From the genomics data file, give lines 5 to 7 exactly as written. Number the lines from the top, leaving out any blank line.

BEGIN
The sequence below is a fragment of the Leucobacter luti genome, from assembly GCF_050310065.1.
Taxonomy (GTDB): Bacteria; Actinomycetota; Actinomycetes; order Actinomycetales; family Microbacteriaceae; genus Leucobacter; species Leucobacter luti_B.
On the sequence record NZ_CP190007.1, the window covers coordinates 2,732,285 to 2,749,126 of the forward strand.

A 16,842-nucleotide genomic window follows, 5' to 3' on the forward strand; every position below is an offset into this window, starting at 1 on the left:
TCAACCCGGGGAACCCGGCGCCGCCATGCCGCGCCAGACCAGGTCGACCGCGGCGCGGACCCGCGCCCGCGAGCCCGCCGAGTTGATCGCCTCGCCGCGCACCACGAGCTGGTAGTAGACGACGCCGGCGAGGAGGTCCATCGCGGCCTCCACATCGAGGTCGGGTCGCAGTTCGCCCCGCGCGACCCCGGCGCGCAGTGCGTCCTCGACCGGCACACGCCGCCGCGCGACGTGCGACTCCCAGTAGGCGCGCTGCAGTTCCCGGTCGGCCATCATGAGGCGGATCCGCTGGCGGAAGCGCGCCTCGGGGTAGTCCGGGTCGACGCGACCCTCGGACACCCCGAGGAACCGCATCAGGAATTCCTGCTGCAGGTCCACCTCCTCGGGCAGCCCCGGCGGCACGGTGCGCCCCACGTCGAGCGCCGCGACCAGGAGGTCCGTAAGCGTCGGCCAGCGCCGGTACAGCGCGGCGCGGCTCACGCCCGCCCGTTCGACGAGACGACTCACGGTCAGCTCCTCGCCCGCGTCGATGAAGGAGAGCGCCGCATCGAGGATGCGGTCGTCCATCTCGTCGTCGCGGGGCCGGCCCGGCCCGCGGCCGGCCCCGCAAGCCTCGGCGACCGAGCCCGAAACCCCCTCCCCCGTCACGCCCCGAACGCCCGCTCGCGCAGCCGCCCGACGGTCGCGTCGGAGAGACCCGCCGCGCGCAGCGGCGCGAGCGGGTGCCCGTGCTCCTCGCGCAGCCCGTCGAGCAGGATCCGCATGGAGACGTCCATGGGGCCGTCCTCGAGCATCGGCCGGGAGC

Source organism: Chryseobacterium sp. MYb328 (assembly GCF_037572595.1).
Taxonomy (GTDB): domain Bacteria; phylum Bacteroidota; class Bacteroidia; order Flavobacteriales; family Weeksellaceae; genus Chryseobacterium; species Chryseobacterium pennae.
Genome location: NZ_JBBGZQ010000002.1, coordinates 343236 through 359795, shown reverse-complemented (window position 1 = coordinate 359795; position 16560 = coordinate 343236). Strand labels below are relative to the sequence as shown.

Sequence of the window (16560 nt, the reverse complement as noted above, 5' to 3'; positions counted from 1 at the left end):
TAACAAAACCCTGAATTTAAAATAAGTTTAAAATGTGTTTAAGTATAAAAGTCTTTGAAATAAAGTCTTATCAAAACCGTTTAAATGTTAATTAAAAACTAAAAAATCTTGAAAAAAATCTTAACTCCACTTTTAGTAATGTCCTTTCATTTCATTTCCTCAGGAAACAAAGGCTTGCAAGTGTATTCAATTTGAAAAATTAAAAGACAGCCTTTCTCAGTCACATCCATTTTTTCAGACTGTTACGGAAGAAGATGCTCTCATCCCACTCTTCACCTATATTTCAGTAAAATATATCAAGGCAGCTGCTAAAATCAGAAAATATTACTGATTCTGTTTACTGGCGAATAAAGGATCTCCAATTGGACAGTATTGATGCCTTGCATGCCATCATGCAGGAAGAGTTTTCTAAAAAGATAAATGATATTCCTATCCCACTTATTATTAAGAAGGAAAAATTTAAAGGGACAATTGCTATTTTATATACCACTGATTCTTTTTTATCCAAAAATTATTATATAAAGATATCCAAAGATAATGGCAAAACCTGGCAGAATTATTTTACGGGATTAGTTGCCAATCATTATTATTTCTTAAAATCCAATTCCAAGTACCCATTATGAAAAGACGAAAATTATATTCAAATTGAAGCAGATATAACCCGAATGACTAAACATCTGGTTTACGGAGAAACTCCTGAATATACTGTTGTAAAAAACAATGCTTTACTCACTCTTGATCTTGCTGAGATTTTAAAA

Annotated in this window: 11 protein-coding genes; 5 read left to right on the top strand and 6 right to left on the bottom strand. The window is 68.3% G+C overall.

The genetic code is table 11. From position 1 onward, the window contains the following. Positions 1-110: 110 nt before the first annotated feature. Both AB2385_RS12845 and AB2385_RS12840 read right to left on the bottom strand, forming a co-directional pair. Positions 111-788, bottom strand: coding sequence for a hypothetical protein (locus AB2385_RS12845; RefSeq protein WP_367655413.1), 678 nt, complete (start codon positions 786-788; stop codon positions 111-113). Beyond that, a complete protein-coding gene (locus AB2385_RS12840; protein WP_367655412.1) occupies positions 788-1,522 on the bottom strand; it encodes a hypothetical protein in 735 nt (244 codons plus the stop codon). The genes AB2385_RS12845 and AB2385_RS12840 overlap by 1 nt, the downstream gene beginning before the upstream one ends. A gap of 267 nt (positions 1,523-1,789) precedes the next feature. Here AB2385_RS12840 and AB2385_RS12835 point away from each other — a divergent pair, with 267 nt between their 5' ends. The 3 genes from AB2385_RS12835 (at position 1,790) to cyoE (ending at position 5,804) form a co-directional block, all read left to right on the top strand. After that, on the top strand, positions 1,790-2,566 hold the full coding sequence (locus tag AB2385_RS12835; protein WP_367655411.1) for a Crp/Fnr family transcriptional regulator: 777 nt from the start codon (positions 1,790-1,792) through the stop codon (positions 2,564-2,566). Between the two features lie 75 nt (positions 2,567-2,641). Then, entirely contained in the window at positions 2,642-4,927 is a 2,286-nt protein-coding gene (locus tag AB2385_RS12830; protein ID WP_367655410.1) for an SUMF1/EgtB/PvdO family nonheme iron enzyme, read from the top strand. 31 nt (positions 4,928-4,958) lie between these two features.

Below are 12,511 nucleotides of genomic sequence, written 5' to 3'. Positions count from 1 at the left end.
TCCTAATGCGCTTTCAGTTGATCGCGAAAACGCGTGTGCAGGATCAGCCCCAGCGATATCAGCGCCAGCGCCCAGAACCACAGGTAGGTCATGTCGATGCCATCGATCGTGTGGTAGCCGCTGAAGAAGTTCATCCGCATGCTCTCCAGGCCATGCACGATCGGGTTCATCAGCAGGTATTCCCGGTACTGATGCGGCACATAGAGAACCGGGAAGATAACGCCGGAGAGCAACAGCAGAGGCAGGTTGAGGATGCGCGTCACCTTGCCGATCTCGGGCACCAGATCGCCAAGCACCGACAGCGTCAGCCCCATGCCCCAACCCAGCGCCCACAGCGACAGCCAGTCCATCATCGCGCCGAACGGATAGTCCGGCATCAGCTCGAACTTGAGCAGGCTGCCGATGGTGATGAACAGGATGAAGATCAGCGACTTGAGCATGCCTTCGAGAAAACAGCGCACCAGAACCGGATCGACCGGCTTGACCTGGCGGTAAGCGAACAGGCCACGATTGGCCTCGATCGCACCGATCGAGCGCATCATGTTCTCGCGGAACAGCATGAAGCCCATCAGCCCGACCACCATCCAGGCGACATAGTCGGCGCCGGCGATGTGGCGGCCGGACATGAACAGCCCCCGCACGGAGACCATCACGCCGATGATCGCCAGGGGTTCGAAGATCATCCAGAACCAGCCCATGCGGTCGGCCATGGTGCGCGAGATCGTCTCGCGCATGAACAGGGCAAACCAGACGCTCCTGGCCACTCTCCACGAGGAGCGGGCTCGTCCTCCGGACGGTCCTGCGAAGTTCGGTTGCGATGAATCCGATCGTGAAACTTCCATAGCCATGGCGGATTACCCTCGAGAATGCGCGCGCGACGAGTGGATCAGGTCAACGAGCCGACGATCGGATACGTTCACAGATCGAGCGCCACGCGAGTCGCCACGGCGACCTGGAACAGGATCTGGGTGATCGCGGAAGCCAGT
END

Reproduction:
TCAACCCGGGGAACCCGGCGCCGCCATGCCGCGCCAGACCAGGTCGACCGCGGCGCGGACCCGCGCCCGCGAGCCCGCCGAGTTGATCGCCTCGCCGCGCACCACGAGCTGGTAGTAGACGACGCCGGCGAGGAGGTCCATCGCGGCCTCCACATCGAGGTCGGGTCGCAGTTCGCCCCGCGCGACCCCGGCGCGCAGTGCGTCCTCGACCGGCACACGCCGCCGCGCGACGTGCGACTCCCAGTAGGCGCGCTGCAGTTCCCGGTCGGCCATCATGAGGCGGATCCGCTGGCGGAAGCGCGCCTCGGGGTAGTCCGGGTCGACGCGACCCTCGGACACCCCGAGGAACCGCATCAGGAATTCCTGCTGCAGGTCCACCTCCTCGGGCAGCCCCGGCGGCACGGTGCGCCCCACGTCGAGCGCCGCGACCAGGAGGTCCGTAAGCGTCGGCCAGCGCCGGTACAGCGCGGCGCGGCTCACGCCCGCCCGTTCGACGAGACGACTCACGGTCAGCTCCTCGCCCGCGTCGATGAAGGAGAGCGCCGCATCGAGGATGCGGTCGTCCATCTCGTCGTCGCGGGGCCGGCCCGGCCCGCGGCCGGCCCCGCAAGCCTCGGCGACCGAGCCCGAAACCCCCTCCCCCGTCACGCCCCGAACGCCCGCTCGCGCAGCCGCCCGACGGTCGCGTCGGAGAGACCCGCCGCGCGCAGCGGCGCGAGCGGGTGCCCGTGCTCCTCGCGCAGCCCGTCGAGCAGGATCCGCATGGAGACGTCCATGGGGCCGTCCTCGAGCATCGGCCGGGAGC

Source organism: Chryseobacterium sp. MYb328 (assembly GCF_037572595.1).
Taxonomy (GTDB): domain Bacteria; phylum Bacteroidota; class Bacteroidia; order Flavobacteriales; family Weeksellaceae; genus Chryseobacterium; species Chryseobacterium pennae.